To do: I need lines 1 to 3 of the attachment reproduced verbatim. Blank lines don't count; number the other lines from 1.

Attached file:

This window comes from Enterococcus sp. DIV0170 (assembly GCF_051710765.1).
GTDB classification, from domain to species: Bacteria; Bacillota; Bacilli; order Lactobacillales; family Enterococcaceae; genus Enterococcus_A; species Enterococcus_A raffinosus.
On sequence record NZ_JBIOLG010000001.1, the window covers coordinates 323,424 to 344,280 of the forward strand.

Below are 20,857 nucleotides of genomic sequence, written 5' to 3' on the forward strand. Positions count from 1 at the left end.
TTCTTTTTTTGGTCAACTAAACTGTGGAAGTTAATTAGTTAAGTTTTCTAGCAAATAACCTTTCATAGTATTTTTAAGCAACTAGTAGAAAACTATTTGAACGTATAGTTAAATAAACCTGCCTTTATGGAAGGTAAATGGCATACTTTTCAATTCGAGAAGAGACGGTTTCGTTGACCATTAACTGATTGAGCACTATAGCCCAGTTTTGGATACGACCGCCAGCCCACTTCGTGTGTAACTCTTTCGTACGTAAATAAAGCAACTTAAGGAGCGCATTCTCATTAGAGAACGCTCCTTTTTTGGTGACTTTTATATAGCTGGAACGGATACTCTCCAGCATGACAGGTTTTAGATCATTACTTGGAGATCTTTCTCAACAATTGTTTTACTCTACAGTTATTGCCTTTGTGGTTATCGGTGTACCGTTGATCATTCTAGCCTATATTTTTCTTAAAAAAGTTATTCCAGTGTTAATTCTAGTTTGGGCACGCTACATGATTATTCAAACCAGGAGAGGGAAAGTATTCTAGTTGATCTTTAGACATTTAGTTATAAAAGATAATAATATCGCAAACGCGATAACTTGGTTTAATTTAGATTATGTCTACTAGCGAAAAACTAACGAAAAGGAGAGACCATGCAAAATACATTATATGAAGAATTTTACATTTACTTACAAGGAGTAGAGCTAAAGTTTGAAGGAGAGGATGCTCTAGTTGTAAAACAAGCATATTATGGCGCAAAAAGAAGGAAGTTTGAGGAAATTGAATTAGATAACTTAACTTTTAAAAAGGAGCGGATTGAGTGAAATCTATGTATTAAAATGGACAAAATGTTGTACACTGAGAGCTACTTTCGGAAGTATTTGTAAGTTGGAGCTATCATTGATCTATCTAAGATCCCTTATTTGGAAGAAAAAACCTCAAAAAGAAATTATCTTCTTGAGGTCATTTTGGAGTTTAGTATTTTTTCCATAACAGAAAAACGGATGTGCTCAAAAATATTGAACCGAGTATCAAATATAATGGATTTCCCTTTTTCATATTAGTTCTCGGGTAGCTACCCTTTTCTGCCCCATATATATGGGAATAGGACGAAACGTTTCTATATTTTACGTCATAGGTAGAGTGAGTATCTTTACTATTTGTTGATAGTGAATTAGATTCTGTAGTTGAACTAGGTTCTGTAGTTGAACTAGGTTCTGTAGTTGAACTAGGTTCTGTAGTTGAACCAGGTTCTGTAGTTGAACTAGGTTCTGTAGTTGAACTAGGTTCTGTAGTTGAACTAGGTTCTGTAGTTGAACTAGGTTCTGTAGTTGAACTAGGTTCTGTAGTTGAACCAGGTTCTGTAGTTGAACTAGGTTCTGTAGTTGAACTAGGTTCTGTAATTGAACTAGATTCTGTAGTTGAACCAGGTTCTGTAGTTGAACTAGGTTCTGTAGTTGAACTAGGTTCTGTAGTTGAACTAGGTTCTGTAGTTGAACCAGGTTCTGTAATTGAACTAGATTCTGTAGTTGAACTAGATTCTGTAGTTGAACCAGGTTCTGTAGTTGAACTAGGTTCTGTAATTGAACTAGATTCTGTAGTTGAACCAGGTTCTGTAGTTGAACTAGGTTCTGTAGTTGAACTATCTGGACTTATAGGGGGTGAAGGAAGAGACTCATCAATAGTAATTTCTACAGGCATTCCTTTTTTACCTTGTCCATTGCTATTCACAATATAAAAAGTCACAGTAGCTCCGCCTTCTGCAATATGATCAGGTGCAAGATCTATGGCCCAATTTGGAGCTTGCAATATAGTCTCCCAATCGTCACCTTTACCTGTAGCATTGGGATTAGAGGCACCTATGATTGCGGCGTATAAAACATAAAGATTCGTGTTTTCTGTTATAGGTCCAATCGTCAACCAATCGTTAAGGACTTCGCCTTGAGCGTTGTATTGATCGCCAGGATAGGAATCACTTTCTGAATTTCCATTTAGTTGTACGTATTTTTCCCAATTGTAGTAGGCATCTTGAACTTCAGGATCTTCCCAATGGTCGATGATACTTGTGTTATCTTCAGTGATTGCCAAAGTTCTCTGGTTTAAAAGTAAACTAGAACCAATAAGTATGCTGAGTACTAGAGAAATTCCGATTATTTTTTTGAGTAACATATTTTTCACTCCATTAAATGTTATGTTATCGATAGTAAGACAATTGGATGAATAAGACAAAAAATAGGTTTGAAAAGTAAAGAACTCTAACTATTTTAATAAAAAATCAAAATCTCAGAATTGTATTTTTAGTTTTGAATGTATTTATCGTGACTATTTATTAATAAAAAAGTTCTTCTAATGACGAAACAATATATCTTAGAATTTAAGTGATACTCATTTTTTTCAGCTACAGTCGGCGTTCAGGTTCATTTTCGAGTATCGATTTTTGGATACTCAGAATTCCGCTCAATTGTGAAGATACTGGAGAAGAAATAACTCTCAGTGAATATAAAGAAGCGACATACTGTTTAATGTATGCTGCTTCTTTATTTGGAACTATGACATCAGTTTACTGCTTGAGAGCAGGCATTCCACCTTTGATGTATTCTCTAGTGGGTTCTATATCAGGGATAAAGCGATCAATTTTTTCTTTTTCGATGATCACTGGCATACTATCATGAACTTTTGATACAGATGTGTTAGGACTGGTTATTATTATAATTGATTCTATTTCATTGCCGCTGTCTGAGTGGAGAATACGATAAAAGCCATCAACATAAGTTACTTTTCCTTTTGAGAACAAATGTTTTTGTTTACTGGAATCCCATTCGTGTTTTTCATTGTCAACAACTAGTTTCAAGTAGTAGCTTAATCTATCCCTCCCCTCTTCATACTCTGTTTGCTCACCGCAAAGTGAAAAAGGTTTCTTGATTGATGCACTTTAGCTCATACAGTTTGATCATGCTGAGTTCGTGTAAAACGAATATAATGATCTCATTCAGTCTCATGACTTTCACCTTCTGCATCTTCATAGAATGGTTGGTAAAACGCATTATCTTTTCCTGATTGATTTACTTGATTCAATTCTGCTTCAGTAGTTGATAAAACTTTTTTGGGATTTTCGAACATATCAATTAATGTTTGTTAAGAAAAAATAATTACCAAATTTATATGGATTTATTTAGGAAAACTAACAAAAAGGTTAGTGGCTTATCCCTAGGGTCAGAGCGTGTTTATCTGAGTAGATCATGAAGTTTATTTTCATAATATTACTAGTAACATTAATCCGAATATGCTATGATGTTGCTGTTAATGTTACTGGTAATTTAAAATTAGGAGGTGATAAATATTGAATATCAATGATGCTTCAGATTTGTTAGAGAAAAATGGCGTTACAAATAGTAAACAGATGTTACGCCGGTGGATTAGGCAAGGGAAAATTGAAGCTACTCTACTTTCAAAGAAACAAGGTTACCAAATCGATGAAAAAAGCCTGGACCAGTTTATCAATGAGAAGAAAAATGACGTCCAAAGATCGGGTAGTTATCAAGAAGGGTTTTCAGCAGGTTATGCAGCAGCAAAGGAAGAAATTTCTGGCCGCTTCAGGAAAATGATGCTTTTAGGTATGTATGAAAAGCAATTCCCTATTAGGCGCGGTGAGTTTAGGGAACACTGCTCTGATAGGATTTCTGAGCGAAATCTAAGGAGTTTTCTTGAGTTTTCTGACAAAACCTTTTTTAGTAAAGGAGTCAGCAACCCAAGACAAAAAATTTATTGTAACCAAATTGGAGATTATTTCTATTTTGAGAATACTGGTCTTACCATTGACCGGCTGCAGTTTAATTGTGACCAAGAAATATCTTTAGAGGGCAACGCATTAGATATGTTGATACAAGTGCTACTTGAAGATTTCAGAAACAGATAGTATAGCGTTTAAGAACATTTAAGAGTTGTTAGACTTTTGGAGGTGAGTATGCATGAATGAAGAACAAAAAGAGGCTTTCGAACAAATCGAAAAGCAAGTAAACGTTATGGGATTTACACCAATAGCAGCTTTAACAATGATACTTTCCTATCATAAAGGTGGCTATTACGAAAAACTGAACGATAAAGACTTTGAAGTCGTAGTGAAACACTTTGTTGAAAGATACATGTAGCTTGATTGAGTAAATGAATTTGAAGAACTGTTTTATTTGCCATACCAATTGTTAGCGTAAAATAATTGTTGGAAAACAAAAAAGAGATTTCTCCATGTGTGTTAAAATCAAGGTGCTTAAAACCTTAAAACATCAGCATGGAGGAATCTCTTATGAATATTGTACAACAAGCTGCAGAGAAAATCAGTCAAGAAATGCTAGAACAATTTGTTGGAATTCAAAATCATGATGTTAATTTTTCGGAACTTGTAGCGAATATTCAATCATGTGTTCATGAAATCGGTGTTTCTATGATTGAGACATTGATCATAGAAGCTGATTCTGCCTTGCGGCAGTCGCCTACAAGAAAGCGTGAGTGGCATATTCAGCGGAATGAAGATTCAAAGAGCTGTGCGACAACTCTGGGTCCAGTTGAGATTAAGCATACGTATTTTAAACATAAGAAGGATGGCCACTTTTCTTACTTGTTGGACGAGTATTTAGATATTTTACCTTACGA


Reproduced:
This window comes from Enterococcus sp. DIV0170 (assembly GCF_051710765.1).
GTDB classification, from domain to species: Bacteria; Bacillota; Bacilli; order Lactobacillales; family Enterococcaceae; genus Enterococcus_A; species Enterococcus_A raffinosus.
On sequence record NZ_JBIOLG010000001.1, the window covers coordinates 323,424 to 344,280 of the forward strand.